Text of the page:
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Leyland Cypress problems

POSTED: September 9, 2009 4:00 a.m.

Leyland Cypress trees have become very popular in the past 10 years. The following article by Willie Chance, University of Georgia extension agent from Houston County, gives and excellent overview of common disease problems of Leyland Cypress.

  

Prevent problems with Leyland Cypress

  

Leyland Cypress is a popular, fast growing hedge or border tree reaching heights of 50 to 100 feet and widths of 20 to 30 feet.

  

Though Leyland Cypress originally appeared pest resistant, as we have planted more of them, problems are becoming apparent. Over use of this plant and improper site selection and planting have led to disease problems with Leyland Cypress.

  

Fungi cause canker diseases on Leyland Cypress

  

Cankers are infected wounds on limbs and branches that may ooze infectious sap. Leyland Cypress can get two canker diseases.

  

Bot cancer kills individual branches in the tree. The foliage may turn gray-green before it dies. The dead branch will have darker bark and will have a sunken canker where the dead part of the branch begins.

  

Limbs infected with Seiridum canker turn yellowish and then brown to gray when they die. Limbs often die back from the tips. The cankers on the main stem are sunken, reddish and ooze sap profusely. There can be many cankers on a limb.

  

There is no spray to control these diseases. These diseases enter wounds and are worse during stressful conditions. The main control is to keep the plant in good health, so it can resist these diseases.

  

Dry weather and improper watering can be big factors in the spread of these diseases. Plants with roots that get too wet or too dry are more likely to get these canker diseases.

  

Prevent disease problems with proper site selection and care:

  

Water plants deeply once every seven to 14 days during drought. Wet soils to a depth of 12 to 18 inches when watering.

  

This will probably require one inch of water if you use sprinklers. Put a pie pan or tuna can under the sprinkler and turn it on.

  

Time the sprinkler to see how long it takes to apply one inch of water. Water this long each time.

 

Soils must dry out between watering or the roots may die. Avoid wetting the leaves and limbs when you water.

  

Soaker hoses are better because they keep the foliage dry, which may reduce disease problems. Run soaker hoses once every seven to 14 days in dry weather. Turn them on just long enough to we the soil 12 to 18 inches deep.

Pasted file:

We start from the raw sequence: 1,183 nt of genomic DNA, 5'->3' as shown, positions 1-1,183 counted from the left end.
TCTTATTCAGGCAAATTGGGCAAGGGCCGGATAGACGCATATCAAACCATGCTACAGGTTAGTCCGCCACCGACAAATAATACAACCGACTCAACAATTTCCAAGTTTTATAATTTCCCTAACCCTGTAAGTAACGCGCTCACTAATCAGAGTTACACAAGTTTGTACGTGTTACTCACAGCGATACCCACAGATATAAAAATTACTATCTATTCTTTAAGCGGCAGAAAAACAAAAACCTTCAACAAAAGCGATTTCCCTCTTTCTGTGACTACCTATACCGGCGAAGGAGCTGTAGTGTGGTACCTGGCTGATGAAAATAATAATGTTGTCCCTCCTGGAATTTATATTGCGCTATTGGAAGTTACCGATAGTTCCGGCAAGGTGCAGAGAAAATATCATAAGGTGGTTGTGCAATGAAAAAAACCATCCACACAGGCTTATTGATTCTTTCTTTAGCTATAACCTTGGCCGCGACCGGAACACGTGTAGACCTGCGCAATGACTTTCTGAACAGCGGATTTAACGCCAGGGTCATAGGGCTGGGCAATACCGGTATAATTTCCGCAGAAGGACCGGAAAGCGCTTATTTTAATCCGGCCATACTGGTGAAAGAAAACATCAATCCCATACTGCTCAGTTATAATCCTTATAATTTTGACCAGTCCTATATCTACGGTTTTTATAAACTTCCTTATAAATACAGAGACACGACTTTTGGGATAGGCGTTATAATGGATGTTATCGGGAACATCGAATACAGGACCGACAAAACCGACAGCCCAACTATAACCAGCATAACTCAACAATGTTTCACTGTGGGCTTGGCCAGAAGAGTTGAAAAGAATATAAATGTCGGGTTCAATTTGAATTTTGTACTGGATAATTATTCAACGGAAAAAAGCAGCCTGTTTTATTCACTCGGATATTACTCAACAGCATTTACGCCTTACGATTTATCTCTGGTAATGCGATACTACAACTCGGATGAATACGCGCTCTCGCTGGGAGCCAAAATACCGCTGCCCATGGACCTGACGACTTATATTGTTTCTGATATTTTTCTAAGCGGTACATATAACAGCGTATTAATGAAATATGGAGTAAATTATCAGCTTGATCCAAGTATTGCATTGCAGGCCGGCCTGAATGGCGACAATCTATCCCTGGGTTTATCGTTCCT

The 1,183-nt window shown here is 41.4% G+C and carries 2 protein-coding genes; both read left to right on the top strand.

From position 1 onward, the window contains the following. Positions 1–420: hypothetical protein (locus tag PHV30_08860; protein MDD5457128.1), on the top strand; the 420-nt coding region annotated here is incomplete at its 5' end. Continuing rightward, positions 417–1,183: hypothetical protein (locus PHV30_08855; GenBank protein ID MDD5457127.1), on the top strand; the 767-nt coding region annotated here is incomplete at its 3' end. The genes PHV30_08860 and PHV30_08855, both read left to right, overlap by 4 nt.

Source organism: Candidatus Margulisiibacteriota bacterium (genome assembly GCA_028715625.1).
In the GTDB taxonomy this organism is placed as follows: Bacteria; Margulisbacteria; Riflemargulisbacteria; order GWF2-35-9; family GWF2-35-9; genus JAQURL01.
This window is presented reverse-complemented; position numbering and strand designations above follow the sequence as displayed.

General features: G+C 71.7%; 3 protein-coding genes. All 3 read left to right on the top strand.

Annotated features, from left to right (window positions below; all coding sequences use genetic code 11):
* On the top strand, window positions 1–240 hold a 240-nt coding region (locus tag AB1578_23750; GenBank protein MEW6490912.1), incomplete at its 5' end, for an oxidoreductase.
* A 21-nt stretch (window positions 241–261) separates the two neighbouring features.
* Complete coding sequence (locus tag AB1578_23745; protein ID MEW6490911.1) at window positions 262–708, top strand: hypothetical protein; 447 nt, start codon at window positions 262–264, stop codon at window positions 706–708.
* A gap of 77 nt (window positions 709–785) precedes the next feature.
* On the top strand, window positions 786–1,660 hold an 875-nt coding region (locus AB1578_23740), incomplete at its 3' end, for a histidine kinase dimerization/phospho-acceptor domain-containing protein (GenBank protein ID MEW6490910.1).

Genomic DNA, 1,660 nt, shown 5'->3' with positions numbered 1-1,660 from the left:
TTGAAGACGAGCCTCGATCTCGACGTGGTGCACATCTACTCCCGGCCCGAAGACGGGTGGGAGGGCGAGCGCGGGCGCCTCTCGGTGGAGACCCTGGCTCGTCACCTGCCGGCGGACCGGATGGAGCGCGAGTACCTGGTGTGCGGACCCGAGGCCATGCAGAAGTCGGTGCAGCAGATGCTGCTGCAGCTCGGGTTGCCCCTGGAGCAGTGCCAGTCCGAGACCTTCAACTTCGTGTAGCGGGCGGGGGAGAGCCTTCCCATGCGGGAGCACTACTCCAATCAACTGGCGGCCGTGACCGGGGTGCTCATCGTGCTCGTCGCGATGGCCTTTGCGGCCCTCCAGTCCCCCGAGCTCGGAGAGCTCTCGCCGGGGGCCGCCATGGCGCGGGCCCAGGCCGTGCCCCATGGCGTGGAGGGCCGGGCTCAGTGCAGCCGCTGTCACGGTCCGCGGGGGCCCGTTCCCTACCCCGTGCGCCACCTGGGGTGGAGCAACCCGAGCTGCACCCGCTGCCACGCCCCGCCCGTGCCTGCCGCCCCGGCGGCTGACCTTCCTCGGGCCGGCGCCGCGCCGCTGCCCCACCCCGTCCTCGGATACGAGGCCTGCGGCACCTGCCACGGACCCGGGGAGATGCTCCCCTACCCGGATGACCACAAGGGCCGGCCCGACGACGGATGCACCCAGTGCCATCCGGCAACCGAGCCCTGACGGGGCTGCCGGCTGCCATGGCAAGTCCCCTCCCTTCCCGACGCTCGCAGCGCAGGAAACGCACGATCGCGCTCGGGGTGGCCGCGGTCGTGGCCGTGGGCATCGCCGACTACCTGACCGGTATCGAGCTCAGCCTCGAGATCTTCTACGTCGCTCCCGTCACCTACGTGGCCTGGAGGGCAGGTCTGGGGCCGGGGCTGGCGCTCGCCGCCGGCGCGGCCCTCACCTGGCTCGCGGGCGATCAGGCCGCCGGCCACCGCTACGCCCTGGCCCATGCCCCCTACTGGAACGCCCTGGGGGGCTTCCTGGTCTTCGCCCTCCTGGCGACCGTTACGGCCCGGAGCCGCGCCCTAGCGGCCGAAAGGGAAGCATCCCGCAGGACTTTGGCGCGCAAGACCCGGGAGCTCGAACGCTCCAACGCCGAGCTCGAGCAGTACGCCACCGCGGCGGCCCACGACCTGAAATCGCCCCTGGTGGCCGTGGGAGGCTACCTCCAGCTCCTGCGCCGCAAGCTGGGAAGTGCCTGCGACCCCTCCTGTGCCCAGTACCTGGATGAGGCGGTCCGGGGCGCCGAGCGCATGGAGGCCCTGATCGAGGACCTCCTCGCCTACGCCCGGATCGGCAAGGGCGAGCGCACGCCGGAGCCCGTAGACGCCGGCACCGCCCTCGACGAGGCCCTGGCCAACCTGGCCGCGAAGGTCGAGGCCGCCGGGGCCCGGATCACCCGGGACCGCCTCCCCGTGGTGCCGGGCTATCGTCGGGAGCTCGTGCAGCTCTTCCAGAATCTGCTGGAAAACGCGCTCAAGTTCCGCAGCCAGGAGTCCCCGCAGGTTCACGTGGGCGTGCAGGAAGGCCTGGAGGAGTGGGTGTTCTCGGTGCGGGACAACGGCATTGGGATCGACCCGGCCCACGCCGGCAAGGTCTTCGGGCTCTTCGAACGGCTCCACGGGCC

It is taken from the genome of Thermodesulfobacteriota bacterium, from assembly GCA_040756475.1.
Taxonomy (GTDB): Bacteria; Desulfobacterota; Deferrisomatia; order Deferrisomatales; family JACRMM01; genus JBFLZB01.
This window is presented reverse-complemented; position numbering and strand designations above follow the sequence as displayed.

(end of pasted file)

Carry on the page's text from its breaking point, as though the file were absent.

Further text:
Leyland Cypress planted near paved areas, walls or other heat reflecting surfaces may need special care in watering and planting to get established and to grow well.

  

Plant Leyland Cypress in well drained soils in sunny locations. Mulch them after planting, but mulches should be no deeper than two to four inches. Apply mulch from the base of the tree out to several feet beyond the reach of the branches.

  

Do not use landscape fabric unless the soil is very well drained. Do not pile mulch against the base of the plant.

  

Do not plant Leyland Cypress in wet soils or poorly drained areas. They may respond to wet feet by getting sick or dying. Check soil drainage before you plant or if the tree has problems. Dig a hole about a foot deep and wide. Fill it with water. If it takes longer than three hours for the water to drain out, the soil is probably poorly drained.

  

Do not plant Leyland Cypress closer than eight feet apart. As the plants get big enough for the limbs to touch, remove every other tree. As the limbs rub together they cause wounds that can be infected by disease.

  

If your Leyland Cypress already has these diseases:

  

First cut out the dead limbs. Be very careful to cut way back into good live tissue. Cutting diseased limbs and then good limbs may spread the disease.

  

While pruning, you can periodically clean your shears with a towel dipped into rubbing alcohol. We generally do not cut the main stem on a Leyland Cypress.

  

If you have cankers on the main stem, remove the tree or treat the disease as per these directions and see if the tree recovers.

  

Finally, use the information mentioned earlier to find out what needs to change about the way we are growing the plant. The main problem is often improper watering. Solving tree problems often comes down to watering and root care, since there is generally little else we can do for trees.

  

Other issues with Leyland Cypress:

  

Leyland Cypress grow quickly, but people plant them in areas too small for their mature size.

  

All Leylands are propagated by cuttings. Some cuttings do not root well, and these trees are prone to be blown over in heavy winds.

  

Consider these issues when you plant:

  

Avoid plants like Leyland Cypress and Japanese Cedar (Cryptomeria) if you cannot give them the care and conditions discussed. Other plants may give you the same results without the potential problems. Consider selecting one of these alternatives. However, remember that all plants have certain requirements. Match the plant to the site in terms of size, sunlight, soil type, irrigation and care required.

  

Possible alternatives to Leyland Cypress:

  

“Green Giant” Thuja, “Foster’s Holly, “Little Gem” magnolia, “Bracken’s Brown Beauty” magnolia, Lusterleaf holly, “Nellie R. Stevens” holly, Osmanthus (tea olive) and Easter red ceader (good option, but growth rate can be slow).

  

Clark Beusse is the Dawson County extension agent. For more information, call (706) 265-2442.

 

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